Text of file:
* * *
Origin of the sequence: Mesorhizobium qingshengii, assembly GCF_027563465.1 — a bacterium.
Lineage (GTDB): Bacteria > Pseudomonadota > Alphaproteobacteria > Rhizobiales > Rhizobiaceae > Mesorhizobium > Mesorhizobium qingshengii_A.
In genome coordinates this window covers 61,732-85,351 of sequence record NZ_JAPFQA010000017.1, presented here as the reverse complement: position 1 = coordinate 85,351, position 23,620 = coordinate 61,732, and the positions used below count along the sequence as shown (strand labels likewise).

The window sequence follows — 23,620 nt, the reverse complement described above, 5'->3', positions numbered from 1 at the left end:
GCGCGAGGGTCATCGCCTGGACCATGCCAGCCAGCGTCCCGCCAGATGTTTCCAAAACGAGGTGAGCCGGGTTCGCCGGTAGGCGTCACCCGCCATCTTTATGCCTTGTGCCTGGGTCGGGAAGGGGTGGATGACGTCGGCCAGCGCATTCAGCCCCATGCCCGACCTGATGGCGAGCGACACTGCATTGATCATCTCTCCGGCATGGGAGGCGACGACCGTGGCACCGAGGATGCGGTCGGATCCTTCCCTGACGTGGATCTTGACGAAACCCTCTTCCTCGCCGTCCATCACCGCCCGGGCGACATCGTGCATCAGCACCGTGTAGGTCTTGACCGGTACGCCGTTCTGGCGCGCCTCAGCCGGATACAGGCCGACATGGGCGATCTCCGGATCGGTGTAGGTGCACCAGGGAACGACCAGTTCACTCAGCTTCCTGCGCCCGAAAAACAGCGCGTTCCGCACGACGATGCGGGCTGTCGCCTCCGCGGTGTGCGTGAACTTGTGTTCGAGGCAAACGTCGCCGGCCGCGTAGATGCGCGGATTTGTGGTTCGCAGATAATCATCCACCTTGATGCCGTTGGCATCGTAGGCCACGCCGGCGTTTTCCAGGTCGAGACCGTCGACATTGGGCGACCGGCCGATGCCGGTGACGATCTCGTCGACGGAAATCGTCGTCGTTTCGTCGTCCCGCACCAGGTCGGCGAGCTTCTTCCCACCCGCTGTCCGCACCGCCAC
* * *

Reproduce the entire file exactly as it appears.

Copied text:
Origin of the sequence: Mesorhizobium qingshengii, assembly GCF_027563465.1 — a bacterium.
Lineage (GTDB): Bacteria > Pseudomonadota > Alphaproteobacteria > Rhizobiales > Rhizobiaceae > Mesorhizobium > Mesorhizobium qingshengii_A.
In genome coordinates this window covers 61,732-85,351 of sequence record NZ_JAPFQA010000017.1, presented here as the reverse complement: position 1 = coordinate 85,351, position 23,620 = coordinate 61,732, and the positions used below count along the sequence as shown (strand labels likewise).

The window sequence follows — 23,620 nt, the reverse complement described above, 5'->3', positions numbered from 1 at the left end:
GCGCGAGGGTCATCGCCTGGACCATGCCAGCCAGCGTCCCGCCAGATGTTTCCAAAACGAGGTGAGCCGGGTTCGCCGGTAGGCGTCACCCGCCATCTTTATGCCTTGTGCCTGGGTCGGGAAGGGGTGGATGACGTCGGCCAGCGCATTCAGCCCCATGCCCGACCTGATGGCGAGCGACACTGCATTGATCATCTCTCCGGCATGGGAGGCGACGACCGTGGCACCGAGGATGCGGTCGGATCCTTCCCTGACGTGGATCTTGACGAAACCCTCTTCCTCGCCGTCCATCACCGCCCGGGCGACATCGTGCATCAGCACCGTGTAGGTCTTGACCGGTACGCCGTTCTGGCGCGCCTCAGCCGGATACAGGCCGACATGGGCGATCTCCGGATCGGTGTAGGTGCACCAGGGAACGACCAGTTCACTCAGCTTCCTGCGCCCGAAAAACAGCGCGTTCCGCACGACGATGCGGGCTGTCGCCTCCGCGGTGTGCGTGAACTTGTGTTCGAGGCAAACGTCGCCGGCCGCGTAGATGCGCGGATTTGTGGTTCGCAGATAATCATCCACCTTGATGCCGTTGGCATCGTAGGCCACGCCGGCGTTTTCCAGGTCGAGACCGTCGACATTGGGCGACCGGCCGATGCCGGTGACGATCTCGTCGACGGAAATCGTCGTCGTTTCGTCGTCCCGCACCAGGTCGGCGAGCTTCTTCCCACCCGCTGTCCGCACCGCCAC